UnitedHealth, the largest U.S. health insurer, reported a better-than-expected quarterly profit, driven by its pharmacy benefit management business, medical cost control and raised its full-year earnings forecast.
The insurer's results come after a second attempt to pass a health-care legislation in the Senate collapsed late on Monday, with U.S. President Donald Trump calling for an outright repeal of Obamacare and others seeking a change in direction toward bipartisanship.
Last year, UnitedHealth pulled out of the 2017 Obamacare individual exchanges and took charges for the plans. The insurance, which was set up as part of former President Barack Obama's health reform law, had higher cost members than expected last year and many insurers lost money.
UnitedHealth, which sells employer-based insurance as well as Medicare and Medicaid plans, said net earnings attributable to shareholders rose to $2.28 billion, or $2.32 per share, in the second quarter ended June 30, from $1.75 billion, or $1.81 per share, a year earlier.
Excluding items, UnitedHealth earned $2.46 per share, beating average estimate of $2.38, according to Thomson Reuters I/B/E/S.
Mizuho Securities USA analyst Sheryl Skolnick said UnitedHealth 'means' outstanding execution, but this quarter seems particularly good.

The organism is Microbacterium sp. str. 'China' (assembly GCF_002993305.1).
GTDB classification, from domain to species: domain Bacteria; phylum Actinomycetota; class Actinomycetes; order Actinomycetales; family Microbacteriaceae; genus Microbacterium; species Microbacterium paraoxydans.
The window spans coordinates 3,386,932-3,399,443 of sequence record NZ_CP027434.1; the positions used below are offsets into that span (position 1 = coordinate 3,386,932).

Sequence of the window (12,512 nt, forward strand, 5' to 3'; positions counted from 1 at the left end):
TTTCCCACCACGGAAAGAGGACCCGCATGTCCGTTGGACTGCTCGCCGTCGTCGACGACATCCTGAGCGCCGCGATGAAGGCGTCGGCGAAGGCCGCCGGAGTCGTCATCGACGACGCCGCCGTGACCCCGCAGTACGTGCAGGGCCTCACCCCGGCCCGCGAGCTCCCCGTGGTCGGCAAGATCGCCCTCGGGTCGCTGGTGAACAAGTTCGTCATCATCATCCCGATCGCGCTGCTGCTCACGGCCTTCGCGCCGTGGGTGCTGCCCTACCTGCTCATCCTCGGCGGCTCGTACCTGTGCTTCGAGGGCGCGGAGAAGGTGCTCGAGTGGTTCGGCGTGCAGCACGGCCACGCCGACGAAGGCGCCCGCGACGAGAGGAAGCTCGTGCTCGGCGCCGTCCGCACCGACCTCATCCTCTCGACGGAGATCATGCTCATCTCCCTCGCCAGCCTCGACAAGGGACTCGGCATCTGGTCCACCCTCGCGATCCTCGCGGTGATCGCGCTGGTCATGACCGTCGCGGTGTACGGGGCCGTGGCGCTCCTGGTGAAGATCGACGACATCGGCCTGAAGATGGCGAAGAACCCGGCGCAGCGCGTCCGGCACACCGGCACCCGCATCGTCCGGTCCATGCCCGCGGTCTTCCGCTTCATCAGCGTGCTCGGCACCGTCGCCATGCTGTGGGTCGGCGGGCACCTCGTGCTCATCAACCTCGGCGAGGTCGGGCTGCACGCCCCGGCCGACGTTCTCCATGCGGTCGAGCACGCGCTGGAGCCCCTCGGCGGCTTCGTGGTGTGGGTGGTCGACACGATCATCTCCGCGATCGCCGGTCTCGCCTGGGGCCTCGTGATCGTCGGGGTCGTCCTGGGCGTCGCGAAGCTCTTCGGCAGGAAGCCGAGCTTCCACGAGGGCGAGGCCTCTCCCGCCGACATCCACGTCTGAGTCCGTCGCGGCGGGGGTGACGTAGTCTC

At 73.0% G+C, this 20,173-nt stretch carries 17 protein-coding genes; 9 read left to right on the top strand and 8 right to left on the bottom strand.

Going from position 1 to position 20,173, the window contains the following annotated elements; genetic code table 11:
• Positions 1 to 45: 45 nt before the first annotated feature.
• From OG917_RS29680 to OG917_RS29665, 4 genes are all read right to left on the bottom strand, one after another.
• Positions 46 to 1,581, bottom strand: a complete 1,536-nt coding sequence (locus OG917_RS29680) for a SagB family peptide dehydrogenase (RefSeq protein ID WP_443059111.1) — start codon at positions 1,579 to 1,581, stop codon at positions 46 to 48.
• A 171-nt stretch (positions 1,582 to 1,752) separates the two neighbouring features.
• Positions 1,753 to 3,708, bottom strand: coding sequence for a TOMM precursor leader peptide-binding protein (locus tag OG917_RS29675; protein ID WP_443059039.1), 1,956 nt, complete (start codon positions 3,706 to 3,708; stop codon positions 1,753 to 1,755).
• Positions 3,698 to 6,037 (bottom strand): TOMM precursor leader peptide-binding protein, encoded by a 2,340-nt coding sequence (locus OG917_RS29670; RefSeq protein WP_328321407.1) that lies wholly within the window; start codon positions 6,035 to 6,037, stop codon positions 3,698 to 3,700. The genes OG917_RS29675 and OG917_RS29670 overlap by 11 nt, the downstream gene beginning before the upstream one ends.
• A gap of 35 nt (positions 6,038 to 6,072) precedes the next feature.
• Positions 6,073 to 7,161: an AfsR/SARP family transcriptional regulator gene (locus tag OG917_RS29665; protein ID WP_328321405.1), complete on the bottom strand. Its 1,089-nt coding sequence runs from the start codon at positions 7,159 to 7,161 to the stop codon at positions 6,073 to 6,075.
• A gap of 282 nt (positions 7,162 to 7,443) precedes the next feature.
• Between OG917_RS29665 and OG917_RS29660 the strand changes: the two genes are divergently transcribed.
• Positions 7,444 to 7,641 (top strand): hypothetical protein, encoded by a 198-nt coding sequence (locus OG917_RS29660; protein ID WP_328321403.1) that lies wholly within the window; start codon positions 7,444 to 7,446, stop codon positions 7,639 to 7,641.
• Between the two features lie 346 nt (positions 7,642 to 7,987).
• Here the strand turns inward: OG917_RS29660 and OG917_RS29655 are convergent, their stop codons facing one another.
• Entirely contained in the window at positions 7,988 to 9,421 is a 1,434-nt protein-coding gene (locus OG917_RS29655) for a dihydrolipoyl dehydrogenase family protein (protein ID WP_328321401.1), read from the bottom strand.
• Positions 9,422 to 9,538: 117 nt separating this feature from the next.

Revenue from its Optum business, which manages drug benefits and offers healthcare data analytics services, rose about 10 percent to $22.67 billion.
Total revenue rose 7.7 percent to $50.05 billion, largely in line with estimates.
The insurer said its withdrawal from Obamacare individual markets, combined with the health insurance tax deferral, reduced second-quarter revenue by about $1.8 billion and lowered revenue growth rate by 4.5 percent.
The company said medical care ratio of 82.2 percent increased 20 basis points year-over-year, as a 150 basis point increase from the health insurance tax deferral was offset by an improved business mix, product performance.
Medical ratio is the amount an insurer spends on medical claims compared with the insurance premiums that it brings in.
That the medical care ratio has been well controlled recently, especially since the exit from the exchanges ... makes us even more comfortable that the company is years ahead of peers, Skolnick wrote in a note.
The company raised its forecast for 2017 net earnings to $9.20 to $9.35 per share and adjusted net earnings to $9.75 to $9.90 per share.
UnitedHealth had earlier forecast earnings of $9.10 to $9.30 per share and adjusted earnings of $9.65 to $9.85 per share.